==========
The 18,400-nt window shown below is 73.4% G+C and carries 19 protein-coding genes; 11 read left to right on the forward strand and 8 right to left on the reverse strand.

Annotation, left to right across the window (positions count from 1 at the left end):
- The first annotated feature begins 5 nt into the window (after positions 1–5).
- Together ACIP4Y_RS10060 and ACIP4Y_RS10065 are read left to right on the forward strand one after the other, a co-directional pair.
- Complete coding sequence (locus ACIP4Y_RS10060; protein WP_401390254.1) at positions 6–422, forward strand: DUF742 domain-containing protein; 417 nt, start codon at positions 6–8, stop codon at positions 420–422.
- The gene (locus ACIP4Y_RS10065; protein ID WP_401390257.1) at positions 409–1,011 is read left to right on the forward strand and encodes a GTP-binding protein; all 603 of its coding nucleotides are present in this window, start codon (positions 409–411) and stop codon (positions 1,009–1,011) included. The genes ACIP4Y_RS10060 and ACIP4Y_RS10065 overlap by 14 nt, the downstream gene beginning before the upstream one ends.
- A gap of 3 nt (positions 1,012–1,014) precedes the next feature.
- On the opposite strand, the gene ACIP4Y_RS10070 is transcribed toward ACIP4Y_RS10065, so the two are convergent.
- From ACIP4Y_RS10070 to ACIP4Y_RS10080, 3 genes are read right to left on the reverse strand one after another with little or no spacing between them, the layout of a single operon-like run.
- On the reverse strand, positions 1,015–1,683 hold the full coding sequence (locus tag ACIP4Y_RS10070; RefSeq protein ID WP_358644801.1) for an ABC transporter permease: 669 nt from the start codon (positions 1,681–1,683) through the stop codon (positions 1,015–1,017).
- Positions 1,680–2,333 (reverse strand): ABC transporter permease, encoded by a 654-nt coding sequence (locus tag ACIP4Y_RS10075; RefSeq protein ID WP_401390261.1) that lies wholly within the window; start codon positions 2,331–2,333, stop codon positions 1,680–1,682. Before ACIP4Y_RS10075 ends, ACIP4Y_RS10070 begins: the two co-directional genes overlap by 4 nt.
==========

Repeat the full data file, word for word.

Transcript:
The 18,400-nt window shown below is 73.4% G+C and carries 19 protein-coding genes; 11 read left to right on the forward strand and 8 right to left on the reverse strand.

Annotation, left to right across the window (positions count from 1 at the left end):
- The first annotated feature begins 5 nt into the window (after positions 1–5).
- Together ACIP4Y_RS10060 and ACIP4Y_RS10065 are read left to right on the forward strand one after the other, a co-directional pair.
- Complete coding sequence (locus ACIP4Y_RS10060; protein WP_401390254.1) at positions 6–422, forward strand: DUF742 domain-containing protein; 417 nt, start codon at positions 6–8, stop codon at positions 420–422.
- The gene (locus ACIP4Y_RS10065; protein ID WP_401390257.1) at positions 409–1,011 is read left to right on the forward strand and encodes a GTP-binding protein; all 603 of its coding nucleotides are present in this window, start codon (positions 409–411) and stop codon (positions 1,009–1,011) included. The genes ACIP4Y_RS10060 and ACIP4Y_RS10065 overlap by 14 nt, the downstream gene beginning before the upstream one ends.
- A gap of 3 nt (positions 1,012–1,014) precedes the next feature.
- On the opposite strand, the gene ACIP4Y_RS10070 is transcribed toward ACIP4Y_RS10065, so the two are convergent.
- From ACIP4Y_RS10070 to ACIP4Y_RS10080, 3 genes are read right to left on the reverse strand one after another with little or no spacing between them, the layout of a single operon-like run.
- On the reverse strand, positions 1,015–1,683 hold the full coding sequence (locus tag ACIP4Y_RS10070; RefSeq protein ID WP_358644801.1) for an ABC transporter permease: 669 nt from the start codon (positions 1,681–1,683) through the stop codon (positions 1,015–1,017).
- Positions 1,680–2,333 (reverse strand): ABC transporter permease, encoded by a 654-nt coding sequence (locus tag ACIP4Y_RS10075; RefSeq protein ID WP_401390261.1) that lies wholly within the window; start codon positions 2,331–2,333, stop codon positions 1,680–1,682. Before ACIP4Y_RS10075 ends, ACIP4Y_RS10070 begins: the two co-directional genes overlap by 4 nt.